“Some learn 'confidentiality' as a result of keeping secrets in order to protect predators, keep a family together, or to ward off shame and disgrace in a church, company or community. Some learn that compliments are knives picking away at the incipient barriers still in need of buttressing. Some learn that pleasantries are like escalators, seemingly innocuous, yet inching them closer and closer to the source of trouble without any effort on their part. Some learn to remain (over)vigilant concerning actions and reactions, lest they communicate intent that was never intended, and invitations that were never extended. Some learn shame, and recoil at the simplest overture. Some learn not to speak up for themselves, lest their needs expose the inadequacies of others. Some learn to dull their shine, so that other's dullness can shine. Some learn not to maximise their potential, to stop short of their highest best, to self-sabotage opportunities for release and full healing, because somehow, they are not worth it.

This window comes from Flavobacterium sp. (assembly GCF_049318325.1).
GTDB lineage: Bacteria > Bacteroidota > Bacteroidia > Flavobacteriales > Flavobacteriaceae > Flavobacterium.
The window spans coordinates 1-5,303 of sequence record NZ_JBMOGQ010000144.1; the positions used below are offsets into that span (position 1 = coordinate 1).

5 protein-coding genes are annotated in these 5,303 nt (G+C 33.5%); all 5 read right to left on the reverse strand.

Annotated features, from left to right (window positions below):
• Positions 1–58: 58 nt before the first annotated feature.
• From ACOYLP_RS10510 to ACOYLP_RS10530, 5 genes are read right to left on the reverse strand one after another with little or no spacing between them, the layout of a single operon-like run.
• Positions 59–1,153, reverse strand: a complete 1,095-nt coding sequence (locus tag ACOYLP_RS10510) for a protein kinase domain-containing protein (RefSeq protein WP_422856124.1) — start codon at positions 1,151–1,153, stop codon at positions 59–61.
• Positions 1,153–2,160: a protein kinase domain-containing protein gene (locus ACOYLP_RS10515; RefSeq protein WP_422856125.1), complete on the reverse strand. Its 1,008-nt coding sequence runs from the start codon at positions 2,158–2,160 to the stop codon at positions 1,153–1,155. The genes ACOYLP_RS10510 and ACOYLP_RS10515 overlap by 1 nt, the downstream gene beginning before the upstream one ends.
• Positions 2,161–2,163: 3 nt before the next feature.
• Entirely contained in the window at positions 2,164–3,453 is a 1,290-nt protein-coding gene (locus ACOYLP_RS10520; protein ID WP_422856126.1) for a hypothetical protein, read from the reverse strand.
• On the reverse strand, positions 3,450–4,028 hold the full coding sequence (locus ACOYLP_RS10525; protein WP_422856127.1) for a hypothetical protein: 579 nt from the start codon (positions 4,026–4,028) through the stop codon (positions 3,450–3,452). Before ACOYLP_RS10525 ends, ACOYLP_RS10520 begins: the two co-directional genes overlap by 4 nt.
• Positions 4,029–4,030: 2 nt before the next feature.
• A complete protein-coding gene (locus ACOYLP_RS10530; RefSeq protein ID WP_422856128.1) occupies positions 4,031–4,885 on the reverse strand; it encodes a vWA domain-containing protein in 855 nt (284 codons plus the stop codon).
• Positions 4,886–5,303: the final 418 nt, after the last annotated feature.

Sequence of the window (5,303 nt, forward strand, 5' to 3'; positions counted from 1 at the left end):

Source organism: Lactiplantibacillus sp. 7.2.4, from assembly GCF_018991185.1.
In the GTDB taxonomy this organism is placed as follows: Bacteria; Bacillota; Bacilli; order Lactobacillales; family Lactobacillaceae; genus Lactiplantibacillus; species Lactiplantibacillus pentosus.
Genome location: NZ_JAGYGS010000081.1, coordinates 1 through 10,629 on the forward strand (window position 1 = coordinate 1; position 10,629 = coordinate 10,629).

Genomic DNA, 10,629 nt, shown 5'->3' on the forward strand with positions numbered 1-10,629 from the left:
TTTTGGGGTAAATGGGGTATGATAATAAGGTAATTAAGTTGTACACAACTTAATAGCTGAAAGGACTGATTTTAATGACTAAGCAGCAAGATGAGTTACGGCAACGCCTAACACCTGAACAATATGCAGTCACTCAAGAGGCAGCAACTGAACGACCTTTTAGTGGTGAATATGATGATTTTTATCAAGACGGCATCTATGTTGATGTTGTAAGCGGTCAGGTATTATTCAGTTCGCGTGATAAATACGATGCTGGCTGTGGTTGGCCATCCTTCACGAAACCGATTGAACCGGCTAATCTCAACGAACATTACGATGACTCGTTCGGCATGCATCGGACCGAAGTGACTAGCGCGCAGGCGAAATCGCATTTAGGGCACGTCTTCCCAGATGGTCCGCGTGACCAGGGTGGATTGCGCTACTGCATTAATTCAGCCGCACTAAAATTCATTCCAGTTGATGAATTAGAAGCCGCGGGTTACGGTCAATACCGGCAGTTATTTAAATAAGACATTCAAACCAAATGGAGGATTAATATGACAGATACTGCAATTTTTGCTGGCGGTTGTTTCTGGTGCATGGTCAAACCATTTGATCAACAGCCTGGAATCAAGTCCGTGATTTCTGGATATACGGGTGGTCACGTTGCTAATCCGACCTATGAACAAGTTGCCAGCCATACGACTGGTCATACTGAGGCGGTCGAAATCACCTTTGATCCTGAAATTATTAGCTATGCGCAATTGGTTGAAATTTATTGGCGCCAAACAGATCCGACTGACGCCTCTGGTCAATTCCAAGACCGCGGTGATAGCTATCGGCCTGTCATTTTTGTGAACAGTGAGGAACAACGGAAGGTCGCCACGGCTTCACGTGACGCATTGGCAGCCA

“Before rushing cases of sexual violation through a 'just-us' system that seeks expedience only for the accused, the following should be contemplated:

• Sexual violators are not only the bus and taxi men who prey on innocent school girls or the male co-workers who are simply jesting. They include both poor and powerful personages — politicians, pastors, police, policymakers, prisoners, paupers and everyone in between.

• Victims of sexual violation are not just lower-class females. They include men, women and children, regardless of their economic standing and educational standard, culture and class, nationality or neighbourhood; they are everywhere.